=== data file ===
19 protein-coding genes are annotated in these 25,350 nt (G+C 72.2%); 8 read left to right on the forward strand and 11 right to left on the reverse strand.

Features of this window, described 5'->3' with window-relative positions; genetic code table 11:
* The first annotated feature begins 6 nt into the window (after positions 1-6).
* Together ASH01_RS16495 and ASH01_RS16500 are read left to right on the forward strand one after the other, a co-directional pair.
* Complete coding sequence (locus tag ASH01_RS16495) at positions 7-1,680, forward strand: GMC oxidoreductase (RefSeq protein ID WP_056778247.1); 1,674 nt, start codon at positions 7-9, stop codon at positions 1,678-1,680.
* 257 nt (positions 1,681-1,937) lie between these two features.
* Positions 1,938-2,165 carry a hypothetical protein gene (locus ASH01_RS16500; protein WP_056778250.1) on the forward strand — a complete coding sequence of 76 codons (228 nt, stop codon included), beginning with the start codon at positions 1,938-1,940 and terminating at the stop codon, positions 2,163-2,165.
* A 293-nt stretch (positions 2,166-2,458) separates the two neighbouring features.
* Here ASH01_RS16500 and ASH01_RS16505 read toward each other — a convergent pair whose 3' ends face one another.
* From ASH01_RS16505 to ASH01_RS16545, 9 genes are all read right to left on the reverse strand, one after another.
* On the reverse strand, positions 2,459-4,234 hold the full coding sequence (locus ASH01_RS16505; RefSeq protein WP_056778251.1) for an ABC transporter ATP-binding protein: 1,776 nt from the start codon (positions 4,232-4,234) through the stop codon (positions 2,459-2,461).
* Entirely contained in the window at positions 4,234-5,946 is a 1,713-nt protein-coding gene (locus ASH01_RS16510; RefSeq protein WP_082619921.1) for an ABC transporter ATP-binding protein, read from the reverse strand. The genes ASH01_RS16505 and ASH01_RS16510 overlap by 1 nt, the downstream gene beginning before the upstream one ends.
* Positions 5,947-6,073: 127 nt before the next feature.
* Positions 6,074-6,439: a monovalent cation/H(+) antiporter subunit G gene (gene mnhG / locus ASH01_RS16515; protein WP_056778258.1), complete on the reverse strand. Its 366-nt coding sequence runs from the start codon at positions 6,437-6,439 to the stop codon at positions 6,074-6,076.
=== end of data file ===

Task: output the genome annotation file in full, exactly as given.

19 protein-coding genes are annotated in these 25,350 nt (G+C 72.2%); 8 read left to right on the forward strand and 11 right to left on the reverse strand.

Features of this window, described 5'->3' with window-relative positions; genetic code table 11:
* The first annotated feature begins 6 nt into the window (after positions 1-6).
* Together ASH01_RS16495 and ASH01_RS16500 are read left to right on the forward strand one after the other, a co-directional pair.
* Complete coding sequence (locus tag ASH01_RS16495) at positions 7-1,680, forward strand: GMC oxidoreductase (RefSeq protein ID WP_056778247.1); 1,674 nt, start codon at positions 7-9, stop codon at positions 1,678-1,680.
* 257 nt (positions 1,681-1,937) lie between these two features.
* Positions 1,938-2,165 carry a hypothetical protein gene (locus ASH01_RS16500; protein WP_056778250.1) on the forward strand — a complete coding sequence of 76 codons (228 nt, stop codon included), beginning with the start codon at positions 1,938-1,940 and terminating at the stop codon, positions 2,163-2,165.
* A 293-nt stretch (positions 2,166-2,458) separates the two neighbouring features.
* Here ASH01_RS16500 and ASH01_RS16505 read toward each other — a convergent pair whose 3' ends face one another.
* From ASH01_RS16505 to ASH01_RS16545, 9 genes are all read right to left on the reverse strand, one after another.
* On the reverse strand, positions 2,459-4,234 hold the full coding sequence (locus ASH01_RS16505; RefSeq protein WP_056778251.1) for an ABC transporter ATP-binding protein: 1,776 nt from the start codon (positions 4,232-4,234) through the stop codon (positions 2,459-2,461).
* Entirely contained in the window at positions 4,234-5,946 is a 1,713-nt protein-coding gene (locus ASH01_RS16510; RefSeq protein WP_082619921.1) for an ABC transporter ATP-binding protein, read from the reverse strand. The genes ASH01_RS16505 and ASH01_RS16510 overlap by 1 nt, the downstream gene beginning before the upstream one ends.
* Positions 5,947-6,073: 127 nt before the next feature.
* Positions 6,074-6,439: a monovalent cation/H(+) antiporter subunit G gene (gene mnhG / locus ASH01_RS16515; protein WP_056778258.1), complete on the reverse strand. Its 366-nt coding sequence runs from the start codon at positions 6,437-6,439 to the stop codon at positions 6,074-6,076.